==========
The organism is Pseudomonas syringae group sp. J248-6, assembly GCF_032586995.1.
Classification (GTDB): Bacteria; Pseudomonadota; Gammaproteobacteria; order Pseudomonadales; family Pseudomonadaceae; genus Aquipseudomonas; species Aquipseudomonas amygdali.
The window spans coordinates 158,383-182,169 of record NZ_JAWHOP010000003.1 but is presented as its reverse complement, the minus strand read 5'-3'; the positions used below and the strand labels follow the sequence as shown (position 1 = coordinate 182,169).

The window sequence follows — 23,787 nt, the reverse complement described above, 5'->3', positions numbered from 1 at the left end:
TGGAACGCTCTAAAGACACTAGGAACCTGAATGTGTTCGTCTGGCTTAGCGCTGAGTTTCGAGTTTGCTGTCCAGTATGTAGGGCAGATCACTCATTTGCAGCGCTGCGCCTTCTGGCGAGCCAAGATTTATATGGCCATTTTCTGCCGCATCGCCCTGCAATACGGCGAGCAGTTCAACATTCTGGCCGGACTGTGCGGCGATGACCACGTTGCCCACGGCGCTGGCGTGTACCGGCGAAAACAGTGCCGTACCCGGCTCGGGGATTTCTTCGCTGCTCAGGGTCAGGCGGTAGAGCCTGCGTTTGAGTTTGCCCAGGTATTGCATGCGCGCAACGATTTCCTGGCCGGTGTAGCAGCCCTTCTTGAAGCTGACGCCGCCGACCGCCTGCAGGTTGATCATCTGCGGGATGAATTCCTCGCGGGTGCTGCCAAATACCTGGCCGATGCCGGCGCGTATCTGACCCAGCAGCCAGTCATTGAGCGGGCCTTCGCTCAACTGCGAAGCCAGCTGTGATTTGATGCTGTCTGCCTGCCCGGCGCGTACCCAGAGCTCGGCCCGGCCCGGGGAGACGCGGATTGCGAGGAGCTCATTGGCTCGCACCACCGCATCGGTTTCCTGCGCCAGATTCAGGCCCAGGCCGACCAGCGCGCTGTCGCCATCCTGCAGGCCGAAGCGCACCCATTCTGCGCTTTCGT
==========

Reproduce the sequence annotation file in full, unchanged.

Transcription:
The organism is Pseudomonas syringae group sp. J248-6, assembly GCF_032586995.1.
Classification (GTDB): Bacteria; Pseudomonadota; Gammaproteobacteria; order Pseudomonadales; family Pseudomonadaceae; genus Aquipseudomonas; species Aquipseudomonas amygdali.
The window spans coordinates 158,383-182,169 of record NZ_JAWHOP010000003.1 but is presented as its reverse complement, the minus strand read 5'-3'; the positions used below and the strand labels follow the sequence as shown (position 1 = coordinate 182,169).

The window sequence follows — 23,787 nt, the reverse complement described above, 5'->3', positions numbered from 1 at the left end:
TGGAACGCTCTAAAGACACTAGGAACCTGAATGTGTTCGTCTGGCTTAGCGCTGAGTTTCGAGTTTGCTGTCCAGTATGTAGGGCAGATCACTCATTTGCAGCGCTGCGCCTTCTGGCGAGCCAAGATTTATATGGCCATTTTCTGCCGCATCGCCCTGCAATACGGCGAGCAGTTCAACATTCTGGCCGGACTGTGCGGCGATGACCACGTTGCCCACGGCGCTGGCGTGTACCGGCGAAAACAGTGCCGTACCCGGCTCGGGGATTTCTTCGCTGCTCAGGGTCAGGCGGTAGAGCCTGCGTTTGAGTTTGCCCAGGTATTGCATGCGCGCAACGATTTCCTGGCCGGTGTAGCAGCCCTTCTTGAAGCTGACGCCGCCGACCGCCTGCAGGTTGATCATCTGCGGGATGAATTCCTCGCGGGTGCTGCCAAATACCTGGCCGATGCCGGCGCGTATCTGACCCAGCAGCCAGTCATTGAGCGGGCCTTCGCTCAACTGCGAAGCCAGCTGTGATTTGATGCTGTCTGCCTGCCCGGCGCGTACCCAGAGCTCGGCCCGGCCCGGGGAGACGCGGATTGCGAGGAGCTCATTGGCTCGCACCACCGCATCGGTTTCCTGCGCCAGATTCAGGCCCAGGCCGACCAGCGCGCTGTCGCCATCCTGCAGGCCGAAGCGCACCCATTCTGCGCTTTCGT